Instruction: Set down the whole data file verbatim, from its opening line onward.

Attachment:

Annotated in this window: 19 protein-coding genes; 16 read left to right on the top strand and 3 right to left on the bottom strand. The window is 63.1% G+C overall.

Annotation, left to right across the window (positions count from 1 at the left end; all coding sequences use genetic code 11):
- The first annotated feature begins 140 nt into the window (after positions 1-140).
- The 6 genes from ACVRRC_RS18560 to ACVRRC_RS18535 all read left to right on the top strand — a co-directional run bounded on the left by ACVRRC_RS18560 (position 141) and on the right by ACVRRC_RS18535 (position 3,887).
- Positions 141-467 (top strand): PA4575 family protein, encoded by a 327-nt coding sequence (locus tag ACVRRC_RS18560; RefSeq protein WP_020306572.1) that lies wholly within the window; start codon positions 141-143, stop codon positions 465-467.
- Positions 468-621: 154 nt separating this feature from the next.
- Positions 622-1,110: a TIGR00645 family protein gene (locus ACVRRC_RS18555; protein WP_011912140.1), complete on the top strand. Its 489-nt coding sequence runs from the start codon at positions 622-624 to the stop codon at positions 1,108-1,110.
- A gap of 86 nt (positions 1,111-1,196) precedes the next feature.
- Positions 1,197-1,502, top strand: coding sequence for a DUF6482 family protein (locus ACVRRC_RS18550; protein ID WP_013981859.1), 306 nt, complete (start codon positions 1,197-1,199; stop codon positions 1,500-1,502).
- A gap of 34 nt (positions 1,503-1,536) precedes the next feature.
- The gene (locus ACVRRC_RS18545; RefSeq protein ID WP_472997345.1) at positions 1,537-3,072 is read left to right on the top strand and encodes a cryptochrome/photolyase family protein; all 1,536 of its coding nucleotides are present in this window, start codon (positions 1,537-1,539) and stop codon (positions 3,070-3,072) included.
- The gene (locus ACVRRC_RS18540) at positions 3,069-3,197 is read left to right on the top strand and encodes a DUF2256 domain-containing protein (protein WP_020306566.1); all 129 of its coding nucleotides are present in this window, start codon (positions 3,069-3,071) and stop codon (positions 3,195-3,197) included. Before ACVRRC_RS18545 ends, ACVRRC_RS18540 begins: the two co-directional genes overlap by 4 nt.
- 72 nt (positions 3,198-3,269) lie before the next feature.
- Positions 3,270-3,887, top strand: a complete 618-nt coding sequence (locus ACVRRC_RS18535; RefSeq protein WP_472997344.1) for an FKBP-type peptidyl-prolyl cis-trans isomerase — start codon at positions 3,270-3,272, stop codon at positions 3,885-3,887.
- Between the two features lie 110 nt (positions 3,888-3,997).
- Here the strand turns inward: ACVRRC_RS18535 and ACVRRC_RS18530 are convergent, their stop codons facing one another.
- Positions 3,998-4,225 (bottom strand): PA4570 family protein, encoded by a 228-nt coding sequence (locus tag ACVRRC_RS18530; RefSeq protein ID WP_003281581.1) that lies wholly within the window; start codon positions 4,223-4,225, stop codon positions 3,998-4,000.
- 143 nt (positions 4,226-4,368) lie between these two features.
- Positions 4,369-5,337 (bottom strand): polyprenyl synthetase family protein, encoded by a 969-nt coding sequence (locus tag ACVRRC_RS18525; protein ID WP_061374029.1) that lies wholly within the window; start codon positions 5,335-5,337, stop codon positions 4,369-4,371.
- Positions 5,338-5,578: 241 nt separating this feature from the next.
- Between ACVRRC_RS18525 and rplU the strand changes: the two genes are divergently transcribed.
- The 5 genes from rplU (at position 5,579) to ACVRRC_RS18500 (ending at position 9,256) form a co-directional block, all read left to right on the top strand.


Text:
Annotated in this window: 19 protein-coding genes; 16 read left to right on the top strand and 3 right to left on the bottom strand. The window is 63.1% G+C overall.

Annotation, left to right across the window (positions count from 1 at the left end; all coding sequences use genetic code 11):
- The first annotated feature begins 140 nt into the window (after positions 1-140).
- The 6 genes from ACVRRC_RS18560 to ACVRRC_RS18535 all read left to right on the top strand — a co-directional run bounded on the left by ACVRRC_RS18560 (position 141) and on the right by ACVRRC_RS18535 (position 3,887).
- Positions 141-467 (top strand): PA4575 family protein, encoded by a 327-nt coding sequence (locus tag ACVRRC_RS18560; RefSeq protein WP_020306572.1) that lies wholly within the window; start codon positions 141-143, stop codon positions 465-467.
- Positions 468-621: 154 nt separating this feature from the next.
- Positions 622-1,110: a TIGR00645 family protein gene (locus ACVRRC_RS18555; protein WP_011912140.1), complete on the top strand. Its 489-nt coding sequence runs from the start codon at positions 622-624 to the stop codon at positions 1,108-1,110.
- A gap of 86 nt (positions 1,111-1,196) precedes the next feature.
- Positions 1,197-1,502, top strand: coding sequence for a DUF6482 family protein (locus ACVRRC_RS18550; protein ID WP_013981859.1), 306 nt, complete (start codon positions 1,197-1,199; stop codon positions 1,500-1,502).
- A gap of 34 nt (positions 1,503-1,536) precedes the next feature.
- The gene (locus ACVRRC_RS18545; RefSeq protein ID WP_472997345.1) at positions 1,537-3,072 is read left to right on the top strand and encodes a cryptochrome/photolyase family protein; all 1,536 of its coding nucleotides are present in this window, start codon (positions 1,537-1,539) and stop codon (positions 3,070-3,072) included.
- The gene (locus ACVRRC_RS18540) at positions 3,069-3,197 is read left to right on the top strand and encodes a DUF2256 domain-containing protein (protein WP_020306566.1); all 129 of its coding nucleotides are present in this window, start codon (positions 3,069-3,071) and stop codon (positions 3,195-3,197) included. Before ACVRRC_RS18545 ends, ACVRRC_RS18540 begins: the two co-directional genes overlap by 4 nt.
- 72 nt (positions 3,198-3,269) lie before the next feature.
- Positions 3,270-3,887, top strand: a complete 618-nt coding sequence (locus ACVRRC_RS18535; RefSeq protein WP_472997344.1) for an FKBP-type peptidyl-prolyl cis-trans isomerase — start codon at positions 3,270-3,272, stop codon at positions 3,885-3,887.
- Between the two features lie 110 nt (positions 3,888-3,997).
- Here the strand turns inward: ACVRRC_RS18535 and ACVRRC_RS18530 are convergent, their stop codons facing one another.
- Positions 3,998-4,225 (bottom strand): PA4570 family protein, encoded by a 228-nt coding sequence (locus tag ACVRRC_RS18530; RefSeq protein ID WP_003281581.1) that lies wholly within the window; start codon positions 4,223-4,225, stop codon positions 3,998-4,000.
- 143 nt (positions 4,226-4,368) lie between these two features.
- Positions 4,369-5,337 (bottom strand): polyprenyl synthetase family protein, encoded by a 969-nt coding sequence (locus tag ACVRRC_RS18525; protein ID WP_061374029.1) that lies wholly within the window; start codon positions 5,335-5,337, stop codon positions 4,369-4,371.
- Positions 5,338-5,578: 241 nt separating this feature from the next.
- Between ACVRRC_RS18525 and rplU the strand changes: the two genes are divergently transcribed.
- The 5 genes from rplU (at position 5,579) to ACVRRC_RS18500 (ending at position 9,256) form a co-directional block, all read left to right on the top strand.